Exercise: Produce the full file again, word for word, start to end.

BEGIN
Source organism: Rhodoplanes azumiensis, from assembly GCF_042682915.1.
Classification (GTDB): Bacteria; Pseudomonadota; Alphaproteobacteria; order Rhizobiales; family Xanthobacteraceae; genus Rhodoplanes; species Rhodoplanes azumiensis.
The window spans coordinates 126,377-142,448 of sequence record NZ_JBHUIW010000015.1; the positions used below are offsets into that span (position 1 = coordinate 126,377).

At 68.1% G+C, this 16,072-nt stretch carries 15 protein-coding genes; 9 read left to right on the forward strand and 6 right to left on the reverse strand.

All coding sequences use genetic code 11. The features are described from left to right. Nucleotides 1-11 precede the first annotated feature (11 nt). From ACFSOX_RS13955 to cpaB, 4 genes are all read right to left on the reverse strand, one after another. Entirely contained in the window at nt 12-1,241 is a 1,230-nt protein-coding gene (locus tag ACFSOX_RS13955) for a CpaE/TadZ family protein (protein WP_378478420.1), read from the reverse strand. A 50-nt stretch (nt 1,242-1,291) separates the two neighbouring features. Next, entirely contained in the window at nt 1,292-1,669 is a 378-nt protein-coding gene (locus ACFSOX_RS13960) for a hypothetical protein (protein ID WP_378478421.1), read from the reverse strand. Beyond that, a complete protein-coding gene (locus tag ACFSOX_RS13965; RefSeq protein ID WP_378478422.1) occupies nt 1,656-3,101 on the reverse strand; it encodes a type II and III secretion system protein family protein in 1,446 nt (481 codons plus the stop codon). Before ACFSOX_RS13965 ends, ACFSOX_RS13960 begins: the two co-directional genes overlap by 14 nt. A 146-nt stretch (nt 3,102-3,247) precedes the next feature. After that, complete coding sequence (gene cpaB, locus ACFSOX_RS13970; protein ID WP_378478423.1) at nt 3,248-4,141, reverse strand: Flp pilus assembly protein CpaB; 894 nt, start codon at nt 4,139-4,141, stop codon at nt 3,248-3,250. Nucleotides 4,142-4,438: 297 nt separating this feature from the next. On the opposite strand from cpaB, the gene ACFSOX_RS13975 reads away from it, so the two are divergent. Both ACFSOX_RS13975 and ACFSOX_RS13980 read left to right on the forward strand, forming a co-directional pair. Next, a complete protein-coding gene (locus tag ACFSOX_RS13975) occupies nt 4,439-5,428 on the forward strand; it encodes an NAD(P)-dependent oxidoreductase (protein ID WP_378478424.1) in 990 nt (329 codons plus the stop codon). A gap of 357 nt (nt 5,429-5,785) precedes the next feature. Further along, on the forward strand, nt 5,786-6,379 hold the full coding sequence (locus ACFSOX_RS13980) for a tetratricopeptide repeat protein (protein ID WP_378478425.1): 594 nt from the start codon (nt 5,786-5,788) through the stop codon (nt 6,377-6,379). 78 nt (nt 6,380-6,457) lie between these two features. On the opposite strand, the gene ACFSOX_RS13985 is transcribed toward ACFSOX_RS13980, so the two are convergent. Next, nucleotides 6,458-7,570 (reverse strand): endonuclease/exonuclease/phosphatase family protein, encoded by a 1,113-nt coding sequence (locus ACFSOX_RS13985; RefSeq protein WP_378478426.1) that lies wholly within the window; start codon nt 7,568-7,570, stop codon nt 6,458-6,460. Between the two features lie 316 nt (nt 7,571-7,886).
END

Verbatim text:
Source organism: Rhodoplanes azumiensis, from assembly GCF_042682915.1.
Classification (GTDB): Bacteria; Pseudomonadota; Alphaproteobacteria; order Rhizobiales; family Xanthobacteraceae; genus Rhodoplanes; species Rhodoplanes azumiensis.
The window spans coordinates 126,377-142,448 of sequence record NZ_JBHUIW010000015.1; the positions used below are offsets into that span (position 1 = coordinate 126,377).

At 68.1% G+C, this 16,072-nt stretch carries 15 protein-coding genes; 9 read left to right on the forward strand and 6 right to left on the reverse strand.

All coding sequences use genetic code 11. The features are described from left to right. Nucleotides 1-11 precede the first annotated feature (11 nt). From ACFSOX_RS13955 to cpaB, 4 genes are all read right to left on the reverse strand, one after another. Entirely contained in the window at nt 12-1,241 is a 1,230-nt protein-coding gene (locus tag ACFSOX_RS13955) for a CpaE/TadZ family protein (protein WP_378478420.1), read from the reverse strand. A 50-nt stretch (nt 1,242-1,291) separates the two neighbouring features. Next, entirely contained in the window at nt 1,292-1,669 is a 378-nt protein-coding gene (locus ACFSOX_RS13960) for a hypothetical protein (protein ID WP_378478421.1), read from the reverse strand. Beyond that, a complete protein-coding gene (locus tag ACFSOX_RS13965; RefSeq protein ID WP_378478422.1) occupies nt 1,656-3,101 on the reverse strand; it encodes a type II and III secretion system protein family protein in 1,446 nt (481 codons plus the stop codon). Before ACFSOX_RS13965 ends, ACFSOX_RS13960 begins: the two co-directional genes overlap by 14 nt. A 146-nt stretch (nt 3,102-3,247) precedes the next feature. After that, complete coding sequence (gene cpaB, locus ACFSOX_RS13970; protein ID WP_378478423.1) at nt 3,248-4,141, reverse strand: Flp pilus assembly protein CpaB; 894 nt, start codon at nt 4,139-4,141, stop codon at nt 3,248-3,250. Nucleotides 4,142-4,438: 297 nt separating this feature from the next. On the opposite strand from cpaB, the gene ACFSOX_RS13975 reads away from it, so the two are divergent. Both ACFSOX_RS13975 and ACFSOX_RS13980 read left to right on the forward strand, forming a co-directional pair. Next, a complete protein-coding gene (locus tag ACFSOX_RS13975) occupies nt 4,439-5,428 on the forward strand; it encodes an NAD(P)-dependent oxidoreductase (protein ID WP_378478424.1) in 990 nt (329 codons plus the stop codon). A gap of 357 nt (nt 5,429-5,785) precedes the next feature. Further along, on the forward strand, nt 5,786-6,379 hold the full coding sequence (locus ACFSOX_RS13980) for a tetratricopeptide repeat protein (protein ID WP_378478425.1): 594 nt from the start codon (nt 5,786-5,788) through the stop codon (nt 6,377-6,379). 78 nt (nt 6,380-6,457) lie between these two features. On the opposite strand, the gene ACFSOX_RS13985 is transcribed toward ACFSOX_RS13980, so the two are convergent. Next, nucleotides 6,458-7,570 (reverse strand): endonuclease/exonuclease/phosphatase family protein, encoded by a 1,113-nt coding sequence (locus ACFSOX_RS13985; RefSeq protein WP_378478426.1) that lies wholly within the window; start codon nt 7,568-7,570, stop codon nt 6,458-6,460. Between the two features lie 316 nt (nt 7,571-7,886).